Please note, this entry is from Mon. May 31, but I was without internet. I haven't changed any of it, so when it says "today," it means May 31. Cheers!Today, I spent over 5 hours at the Museo Nacional Centro de Arte Reina Sofia, and as much as I know that would sound boring to some, I adored it. The Reina Sofia is essentially all modern art (1900 to current, though the newest piece I spotted was 1994), which is, as you might know, exactly what I love most when it comes to art (right down to the fact that not much of it is really, really new). As I wandered, I kept thinking of things I wanted to write down, and I did take some minimal notes on pieces that interested me. “Word Movie” by Paul Sharits (1966, at least I’m pretty sure that’s was the one I was looking at, but the title card wasn’t right beside it, so I’m guessing which one it was) was a projected film of simple printed words on coloured backgrounds, changing at a rapid speed. Each word had a letter in common, and the word was placed on the screen so that letter didn’t move. The words were all really provocative, mostly sexual, gross and crude. What was really interesting though was watching it. At first, I was really horrified by it; some of the words are pretty awful alone, but when you combine them in rapid succession, it’s nasty. However, as I watched, the horror wore off, as the pattern of watching took over. I became desensitized to it after just a minute or so. But really interestingly, the gross feeling of violation came back after another minute or so, and more strongly as I realized that I had been completely able to tune them out in the first place.
I can now say I’ve stood in front of a number of Picasso’s, including “Guernica.” Honestly, I felt little interest when I saw it. The only thing I was really impressed by is the sheer size of it, but I just don’t find it all that interesting of a painting. I feel like my interest in Dali (who I’m getting to), should translate a little bit into an interest in Picasso, if only because Dali was so fascinated by Picasso, but it just doesn’t work that way. The area around most of the Picassos was also so crowded and loud that it was hard to connect with any of the paintings. I actually had a better time on the upper floor in the temporary collections where there were almost no people, and no big name artists displayed. I was finding the time really nice and I reflected on a lot of what I saw there.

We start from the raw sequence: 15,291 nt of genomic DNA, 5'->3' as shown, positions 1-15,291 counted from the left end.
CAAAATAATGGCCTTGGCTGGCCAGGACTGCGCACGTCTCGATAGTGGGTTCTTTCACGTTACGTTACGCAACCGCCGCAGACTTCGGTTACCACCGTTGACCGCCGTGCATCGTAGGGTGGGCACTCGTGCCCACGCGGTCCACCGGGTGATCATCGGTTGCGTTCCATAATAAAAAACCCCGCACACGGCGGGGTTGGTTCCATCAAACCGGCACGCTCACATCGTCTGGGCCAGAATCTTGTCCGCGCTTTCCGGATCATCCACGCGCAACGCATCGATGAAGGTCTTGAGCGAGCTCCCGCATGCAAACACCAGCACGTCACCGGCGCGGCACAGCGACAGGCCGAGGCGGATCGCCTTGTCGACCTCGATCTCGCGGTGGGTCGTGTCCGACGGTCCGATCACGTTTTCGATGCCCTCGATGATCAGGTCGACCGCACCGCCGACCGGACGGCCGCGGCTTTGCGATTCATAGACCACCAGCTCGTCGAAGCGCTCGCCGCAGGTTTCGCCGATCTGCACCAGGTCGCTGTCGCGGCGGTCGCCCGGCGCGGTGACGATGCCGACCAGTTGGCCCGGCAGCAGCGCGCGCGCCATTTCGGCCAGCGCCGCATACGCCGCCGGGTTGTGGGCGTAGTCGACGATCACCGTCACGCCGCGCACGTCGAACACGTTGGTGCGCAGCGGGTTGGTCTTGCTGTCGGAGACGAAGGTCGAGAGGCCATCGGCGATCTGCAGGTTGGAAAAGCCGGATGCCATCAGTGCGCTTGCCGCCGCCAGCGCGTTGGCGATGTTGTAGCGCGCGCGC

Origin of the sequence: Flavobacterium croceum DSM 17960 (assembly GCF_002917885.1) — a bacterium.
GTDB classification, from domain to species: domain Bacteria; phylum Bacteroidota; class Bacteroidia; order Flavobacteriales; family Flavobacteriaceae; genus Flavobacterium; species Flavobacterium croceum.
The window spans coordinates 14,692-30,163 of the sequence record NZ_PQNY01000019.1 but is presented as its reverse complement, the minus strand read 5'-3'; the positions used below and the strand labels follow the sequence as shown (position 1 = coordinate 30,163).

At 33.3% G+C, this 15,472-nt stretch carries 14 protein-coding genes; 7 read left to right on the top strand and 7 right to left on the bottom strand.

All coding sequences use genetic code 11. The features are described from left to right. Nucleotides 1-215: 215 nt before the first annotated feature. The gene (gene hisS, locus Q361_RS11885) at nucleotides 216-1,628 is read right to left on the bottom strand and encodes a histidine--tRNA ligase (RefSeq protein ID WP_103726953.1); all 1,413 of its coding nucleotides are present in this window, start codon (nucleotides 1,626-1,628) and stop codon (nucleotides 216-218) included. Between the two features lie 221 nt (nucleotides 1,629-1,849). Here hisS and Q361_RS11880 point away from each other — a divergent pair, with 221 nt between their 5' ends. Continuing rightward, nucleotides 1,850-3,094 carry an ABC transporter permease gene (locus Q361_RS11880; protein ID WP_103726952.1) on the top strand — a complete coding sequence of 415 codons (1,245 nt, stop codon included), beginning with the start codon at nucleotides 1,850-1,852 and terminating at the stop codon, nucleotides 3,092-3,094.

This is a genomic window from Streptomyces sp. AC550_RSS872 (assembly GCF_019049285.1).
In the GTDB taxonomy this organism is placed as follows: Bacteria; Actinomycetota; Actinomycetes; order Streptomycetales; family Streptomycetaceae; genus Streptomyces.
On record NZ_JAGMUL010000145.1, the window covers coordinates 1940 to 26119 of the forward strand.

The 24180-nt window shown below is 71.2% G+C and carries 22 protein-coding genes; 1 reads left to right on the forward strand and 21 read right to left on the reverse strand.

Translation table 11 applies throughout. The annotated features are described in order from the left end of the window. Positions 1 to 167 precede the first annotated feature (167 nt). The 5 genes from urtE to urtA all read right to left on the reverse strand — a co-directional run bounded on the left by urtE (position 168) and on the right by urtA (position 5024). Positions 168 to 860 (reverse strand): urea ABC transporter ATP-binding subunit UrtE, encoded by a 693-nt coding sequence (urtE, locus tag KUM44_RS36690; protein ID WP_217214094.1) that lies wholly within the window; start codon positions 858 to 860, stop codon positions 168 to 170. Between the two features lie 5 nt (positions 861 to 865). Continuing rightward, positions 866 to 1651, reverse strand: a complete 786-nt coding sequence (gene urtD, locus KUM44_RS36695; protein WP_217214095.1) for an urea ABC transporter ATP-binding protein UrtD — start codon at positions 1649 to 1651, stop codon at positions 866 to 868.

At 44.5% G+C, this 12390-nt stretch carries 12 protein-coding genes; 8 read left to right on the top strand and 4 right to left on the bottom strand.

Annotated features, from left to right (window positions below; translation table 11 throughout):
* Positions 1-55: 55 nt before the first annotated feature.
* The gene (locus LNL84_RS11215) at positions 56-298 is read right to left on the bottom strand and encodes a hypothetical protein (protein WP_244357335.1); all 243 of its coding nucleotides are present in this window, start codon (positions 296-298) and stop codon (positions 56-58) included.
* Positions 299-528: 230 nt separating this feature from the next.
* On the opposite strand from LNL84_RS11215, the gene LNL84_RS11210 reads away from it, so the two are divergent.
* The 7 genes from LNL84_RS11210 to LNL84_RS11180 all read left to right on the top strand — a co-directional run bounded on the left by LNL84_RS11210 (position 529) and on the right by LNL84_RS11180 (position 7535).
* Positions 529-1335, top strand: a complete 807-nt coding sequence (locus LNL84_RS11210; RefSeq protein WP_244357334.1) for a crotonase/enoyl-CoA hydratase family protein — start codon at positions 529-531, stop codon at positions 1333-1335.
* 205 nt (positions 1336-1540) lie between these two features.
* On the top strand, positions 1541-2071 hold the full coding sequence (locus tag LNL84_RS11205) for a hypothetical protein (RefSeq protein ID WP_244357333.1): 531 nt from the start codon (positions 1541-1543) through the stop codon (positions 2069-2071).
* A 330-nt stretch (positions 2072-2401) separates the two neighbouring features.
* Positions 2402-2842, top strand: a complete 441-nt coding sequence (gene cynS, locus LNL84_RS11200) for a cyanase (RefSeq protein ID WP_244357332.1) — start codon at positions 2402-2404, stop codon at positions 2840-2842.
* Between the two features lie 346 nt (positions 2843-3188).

I saw another few works by Magritte here, one of which I really liked, called “Pink Balls, Tattered Skies.” I also saw a bunch of Dali’s paintings, including a few relatively famous ones (Great Masturbator being the most famous). I do find his work quite interesting, and I also really enjoyed seeing a few Garcia Lorca drawings hanging beside his. I sat and watched Un Chien Andalou in the museum as well. Lots of people stopped for a few moments, but I was definitely the only one who watched the entire thing. I loved seeing the really iconic moment from that film through the eyes of a bunch of people who didn’t know what they were in for. I, of course, knew that it was coming long before a razor even became visible, but the sounds and faces made by those around me when he slices through the eyeball were really interesting, especially because I think the cutaway to the moon made them think that maybe they wouldn’t show the actual cutting, but when it comes directly back, it’s pretty awful.
I find it really interesting that galleries aren’t lonely places to be alone. This might be partly because I hear more English there than I would on the streets because more tourists come there, but I think too that it’s the kind of place that invites you to reflect and that’s best done alone in many cases. Sure, galleries can inspire really good conversations, but sometimes it’s hard to match paces, depending on what you want to look at.
Anyway, it was a good way to spend the early part of the day (after catching up on some of the missed sleep—I slept until after 10, so didn’t get to the museum until after 11...early is relative here).
I had to switch rooms today, because the one I was in yesterday was actually a double room. It was a much nicer room and I’m a bit disappointed with this one. “Private bathroom” in this case, which I reserved, is a toilet in a separate room with the same key as my room, so only I can use it. The other room had a standard bathroom in it, and a bigger window looking into the main courtyard.
Oh well, at least the shower and sink are still in my room.